Stuttering better describes recent actions of the Port Washington School Board than calling them divided. Close to the end of the first month of the 2000 term and still the board's decision-making policies remains stagnant like rainwater in a dredged pond.
Going back to the Sept. 14 front-page story in the Port News, we read that lengthy discussions "forced the postponement of focusing on facilities options to a second meeting." We also learned that Dr. Albert Inserra said "schools open this academic year with 4,440 students, an enrollment which exceeds projections."
This board's infighting, which is continually documented by the Sussman-Zimmerman literary soap opera, certainly will have an effect on student classroom performance. Waiting to read about decreasing test scores may not be a prudent course of action.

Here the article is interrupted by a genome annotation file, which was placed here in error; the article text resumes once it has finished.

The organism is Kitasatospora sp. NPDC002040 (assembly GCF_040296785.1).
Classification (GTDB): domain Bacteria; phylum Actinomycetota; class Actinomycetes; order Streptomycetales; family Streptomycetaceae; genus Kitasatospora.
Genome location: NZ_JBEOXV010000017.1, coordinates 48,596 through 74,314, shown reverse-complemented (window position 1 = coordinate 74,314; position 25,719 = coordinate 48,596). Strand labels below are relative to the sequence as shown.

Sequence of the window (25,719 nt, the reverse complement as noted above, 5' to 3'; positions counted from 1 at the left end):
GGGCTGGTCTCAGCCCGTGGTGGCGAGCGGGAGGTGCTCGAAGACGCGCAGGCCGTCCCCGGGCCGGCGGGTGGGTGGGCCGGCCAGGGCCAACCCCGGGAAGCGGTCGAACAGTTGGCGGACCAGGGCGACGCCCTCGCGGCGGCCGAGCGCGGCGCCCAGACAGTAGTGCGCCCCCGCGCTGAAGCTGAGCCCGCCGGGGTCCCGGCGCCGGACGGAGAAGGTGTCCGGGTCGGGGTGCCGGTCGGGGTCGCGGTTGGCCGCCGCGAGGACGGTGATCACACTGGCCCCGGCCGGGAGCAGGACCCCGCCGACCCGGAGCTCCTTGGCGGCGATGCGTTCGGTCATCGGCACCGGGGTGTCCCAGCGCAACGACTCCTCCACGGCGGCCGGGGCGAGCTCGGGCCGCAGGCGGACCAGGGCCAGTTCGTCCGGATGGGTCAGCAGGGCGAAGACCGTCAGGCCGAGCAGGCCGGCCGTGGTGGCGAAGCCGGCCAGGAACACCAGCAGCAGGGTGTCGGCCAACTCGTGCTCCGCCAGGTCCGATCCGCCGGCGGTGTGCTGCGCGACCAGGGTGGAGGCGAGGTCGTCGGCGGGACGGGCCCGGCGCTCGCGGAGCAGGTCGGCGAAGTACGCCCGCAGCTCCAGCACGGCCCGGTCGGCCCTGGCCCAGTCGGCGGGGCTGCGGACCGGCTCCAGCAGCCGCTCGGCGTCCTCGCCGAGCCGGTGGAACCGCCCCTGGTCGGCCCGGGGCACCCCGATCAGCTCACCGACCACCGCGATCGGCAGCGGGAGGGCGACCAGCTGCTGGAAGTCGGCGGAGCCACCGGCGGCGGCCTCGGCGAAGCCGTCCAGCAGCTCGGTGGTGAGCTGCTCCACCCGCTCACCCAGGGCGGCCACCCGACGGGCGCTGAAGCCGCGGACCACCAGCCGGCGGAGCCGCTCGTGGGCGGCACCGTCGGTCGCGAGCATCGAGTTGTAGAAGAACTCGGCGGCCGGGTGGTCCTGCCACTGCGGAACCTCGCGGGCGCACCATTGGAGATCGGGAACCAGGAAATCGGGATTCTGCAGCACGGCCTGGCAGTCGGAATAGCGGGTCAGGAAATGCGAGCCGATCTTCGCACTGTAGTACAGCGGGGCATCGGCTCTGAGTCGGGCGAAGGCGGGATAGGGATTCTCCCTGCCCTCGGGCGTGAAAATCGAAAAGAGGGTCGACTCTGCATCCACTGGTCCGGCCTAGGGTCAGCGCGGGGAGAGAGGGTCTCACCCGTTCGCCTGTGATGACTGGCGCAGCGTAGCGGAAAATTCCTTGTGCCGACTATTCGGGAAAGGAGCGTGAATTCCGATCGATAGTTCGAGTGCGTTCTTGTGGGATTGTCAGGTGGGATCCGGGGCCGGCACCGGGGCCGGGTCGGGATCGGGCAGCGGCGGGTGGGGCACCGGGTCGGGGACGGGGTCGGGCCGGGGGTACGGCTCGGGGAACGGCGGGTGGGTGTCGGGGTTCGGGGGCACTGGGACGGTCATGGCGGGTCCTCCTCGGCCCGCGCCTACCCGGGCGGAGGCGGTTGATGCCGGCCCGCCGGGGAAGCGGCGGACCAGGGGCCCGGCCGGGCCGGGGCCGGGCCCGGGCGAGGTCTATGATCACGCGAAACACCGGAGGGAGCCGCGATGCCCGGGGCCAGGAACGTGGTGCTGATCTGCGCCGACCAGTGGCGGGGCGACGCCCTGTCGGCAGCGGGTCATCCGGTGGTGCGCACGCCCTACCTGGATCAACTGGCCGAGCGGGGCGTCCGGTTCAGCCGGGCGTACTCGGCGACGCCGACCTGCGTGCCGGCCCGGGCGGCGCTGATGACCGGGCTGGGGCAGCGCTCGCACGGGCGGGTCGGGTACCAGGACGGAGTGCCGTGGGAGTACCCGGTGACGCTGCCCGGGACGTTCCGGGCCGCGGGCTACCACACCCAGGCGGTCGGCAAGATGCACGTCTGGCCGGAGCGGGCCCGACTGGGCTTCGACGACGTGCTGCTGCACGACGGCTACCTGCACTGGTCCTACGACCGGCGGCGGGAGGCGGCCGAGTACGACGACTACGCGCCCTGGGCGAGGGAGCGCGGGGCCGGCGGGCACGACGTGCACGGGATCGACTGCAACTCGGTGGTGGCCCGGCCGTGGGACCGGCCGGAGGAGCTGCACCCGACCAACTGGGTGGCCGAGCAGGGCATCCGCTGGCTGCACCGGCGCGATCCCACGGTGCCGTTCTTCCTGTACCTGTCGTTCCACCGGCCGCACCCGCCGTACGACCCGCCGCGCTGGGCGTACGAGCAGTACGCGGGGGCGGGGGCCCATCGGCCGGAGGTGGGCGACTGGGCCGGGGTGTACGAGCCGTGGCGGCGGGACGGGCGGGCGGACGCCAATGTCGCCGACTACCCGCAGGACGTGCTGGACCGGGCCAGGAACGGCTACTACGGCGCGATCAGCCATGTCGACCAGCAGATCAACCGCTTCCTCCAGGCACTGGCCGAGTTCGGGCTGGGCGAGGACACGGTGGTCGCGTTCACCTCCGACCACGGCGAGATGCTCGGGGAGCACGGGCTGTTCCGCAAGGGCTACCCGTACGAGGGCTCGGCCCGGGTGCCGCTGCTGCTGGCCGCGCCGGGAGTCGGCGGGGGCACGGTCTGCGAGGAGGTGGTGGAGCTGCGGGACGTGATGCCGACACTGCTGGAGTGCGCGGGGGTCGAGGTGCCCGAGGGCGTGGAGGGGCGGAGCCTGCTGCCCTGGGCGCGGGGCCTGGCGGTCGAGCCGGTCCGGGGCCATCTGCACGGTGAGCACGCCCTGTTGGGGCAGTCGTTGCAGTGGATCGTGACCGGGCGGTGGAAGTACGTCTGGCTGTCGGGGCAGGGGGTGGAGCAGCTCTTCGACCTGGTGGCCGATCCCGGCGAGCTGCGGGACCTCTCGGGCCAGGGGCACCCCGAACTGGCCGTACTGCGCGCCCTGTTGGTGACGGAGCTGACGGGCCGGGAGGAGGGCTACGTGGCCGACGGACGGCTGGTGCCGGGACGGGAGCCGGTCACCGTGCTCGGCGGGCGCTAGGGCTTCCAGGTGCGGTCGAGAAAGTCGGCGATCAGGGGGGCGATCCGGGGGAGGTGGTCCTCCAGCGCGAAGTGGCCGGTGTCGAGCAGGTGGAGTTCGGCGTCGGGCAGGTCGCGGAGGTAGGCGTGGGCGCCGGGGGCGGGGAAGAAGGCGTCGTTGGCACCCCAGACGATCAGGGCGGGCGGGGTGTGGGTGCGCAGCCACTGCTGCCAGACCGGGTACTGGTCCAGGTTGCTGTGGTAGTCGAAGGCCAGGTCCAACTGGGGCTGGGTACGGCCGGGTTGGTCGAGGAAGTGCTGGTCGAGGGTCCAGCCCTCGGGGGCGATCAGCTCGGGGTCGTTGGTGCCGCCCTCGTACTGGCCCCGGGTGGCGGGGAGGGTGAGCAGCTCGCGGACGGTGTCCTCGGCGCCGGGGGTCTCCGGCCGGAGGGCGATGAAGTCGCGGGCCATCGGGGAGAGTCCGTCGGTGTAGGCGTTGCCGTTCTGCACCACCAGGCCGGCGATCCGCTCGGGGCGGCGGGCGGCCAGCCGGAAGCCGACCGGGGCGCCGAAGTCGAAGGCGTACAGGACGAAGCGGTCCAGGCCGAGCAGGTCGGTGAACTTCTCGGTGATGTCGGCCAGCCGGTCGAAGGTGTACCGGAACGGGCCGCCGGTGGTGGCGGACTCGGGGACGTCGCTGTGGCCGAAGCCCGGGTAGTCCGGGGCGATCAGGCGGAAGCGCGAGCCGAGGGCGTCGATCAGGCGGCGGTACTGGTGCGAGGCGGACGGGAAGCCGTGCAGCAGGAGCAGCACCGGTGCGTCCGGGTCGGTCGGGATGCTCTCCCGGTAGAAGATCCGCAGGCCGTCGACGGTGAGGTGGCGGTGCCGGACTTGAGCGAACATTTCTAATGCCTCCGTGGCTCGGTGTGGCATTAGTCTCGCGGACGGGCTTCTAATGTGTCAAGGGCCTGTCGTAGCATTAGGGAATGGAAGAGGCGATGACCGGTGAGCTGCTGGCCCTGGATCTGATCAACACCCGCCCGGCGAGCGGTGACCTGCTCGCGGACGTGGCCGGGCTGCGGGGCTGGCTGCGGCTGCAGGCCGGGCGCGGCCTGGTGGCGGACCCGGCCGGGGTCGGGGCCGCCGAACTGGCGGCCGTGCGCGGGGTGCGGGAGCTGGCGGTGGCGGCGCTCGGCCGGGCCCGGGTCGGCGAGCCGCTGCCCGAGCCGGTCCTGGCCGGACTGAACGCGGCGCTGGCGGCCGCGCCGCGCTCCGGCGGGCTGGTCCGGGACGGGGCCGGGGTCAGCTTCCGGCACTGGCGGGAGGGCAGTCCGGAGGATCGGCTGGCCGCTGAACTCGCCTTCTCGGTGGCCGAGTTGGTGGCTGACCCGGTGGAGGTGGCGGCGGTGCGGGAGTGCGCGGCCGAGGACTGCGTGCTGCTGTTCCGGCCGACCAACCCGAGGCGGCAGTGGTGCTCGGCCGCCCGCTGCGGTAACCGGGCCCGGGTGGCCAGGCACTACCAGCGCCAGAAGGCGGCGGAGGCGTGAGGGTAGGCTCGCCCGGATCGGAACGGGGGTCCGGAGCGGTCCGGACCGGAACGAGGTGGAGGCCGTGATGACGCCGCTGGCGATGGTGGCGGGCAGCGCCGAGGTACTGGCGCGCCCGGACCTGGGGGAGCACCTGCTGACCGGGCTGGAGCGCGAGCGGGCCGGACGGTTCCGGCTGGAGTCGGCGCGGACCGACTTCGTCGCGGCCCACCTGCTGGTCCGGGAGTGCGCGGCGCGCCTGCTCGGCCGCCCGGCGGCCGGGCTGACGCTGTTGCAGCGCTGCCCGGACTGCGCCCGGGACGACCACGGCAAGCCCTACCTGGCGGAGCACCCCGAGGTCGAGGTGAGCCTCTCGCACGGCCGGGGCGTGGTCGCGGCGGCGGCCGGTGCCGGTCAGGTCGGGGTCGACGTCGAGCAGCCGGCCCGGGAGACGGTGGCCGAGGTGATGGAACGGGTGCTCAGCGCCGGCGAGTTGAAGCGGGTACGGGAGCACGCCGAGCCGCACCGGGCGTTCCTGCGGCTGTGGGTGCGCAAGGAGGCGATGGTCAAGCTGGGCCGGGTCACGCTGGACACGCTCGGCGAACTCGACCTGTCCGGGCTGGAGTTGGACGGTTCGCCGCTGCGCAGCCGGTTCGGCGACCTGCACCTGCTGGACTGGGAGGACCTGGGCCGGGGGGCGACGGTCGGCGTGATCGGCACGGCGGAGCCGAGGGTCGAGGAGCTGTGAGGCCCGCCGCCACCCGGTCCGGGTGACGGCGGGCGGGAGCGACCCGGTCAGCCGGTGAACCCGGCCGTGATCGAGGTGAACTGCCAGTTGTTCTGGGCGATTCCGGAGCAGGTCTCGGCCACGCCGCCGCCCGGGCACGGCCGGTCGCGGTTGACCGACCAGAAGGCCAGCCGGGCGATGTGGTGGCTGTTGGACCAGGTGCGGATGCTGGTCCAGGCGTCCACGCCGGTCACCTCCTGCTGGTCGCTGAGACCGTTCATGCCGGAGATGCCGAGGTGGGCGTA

In Valley Stream, where I work, the high school district board works as a team and is providing that community with wonderful opportunities and programs for their students. This past summer an $8 million wide area network and 947 computers were installed in the district's three high schools and one junior high school.
More importantly, with their bond issue out of the way and new facility construction almost complete, that board now focuses on raising standards in the classrooms and preparing for a more diverse population.
Sadly, the clock is ticking in Port Washington. Within a few years, many will realize that the community's failure to upgrade school facilities cost Port Washington something valuable. More salient than real estate values, are missed educational opportunities for local students.
Eventually these children will know enough where to cast blame when doors are closed in their faces after having passed through our school system. Maybe someone else will have an answer for them, when we're asked why we spent so much time coordinating rides to travel games and so little on providing educational opportunities. Presently, that one question makes me stutter while searching for an answer.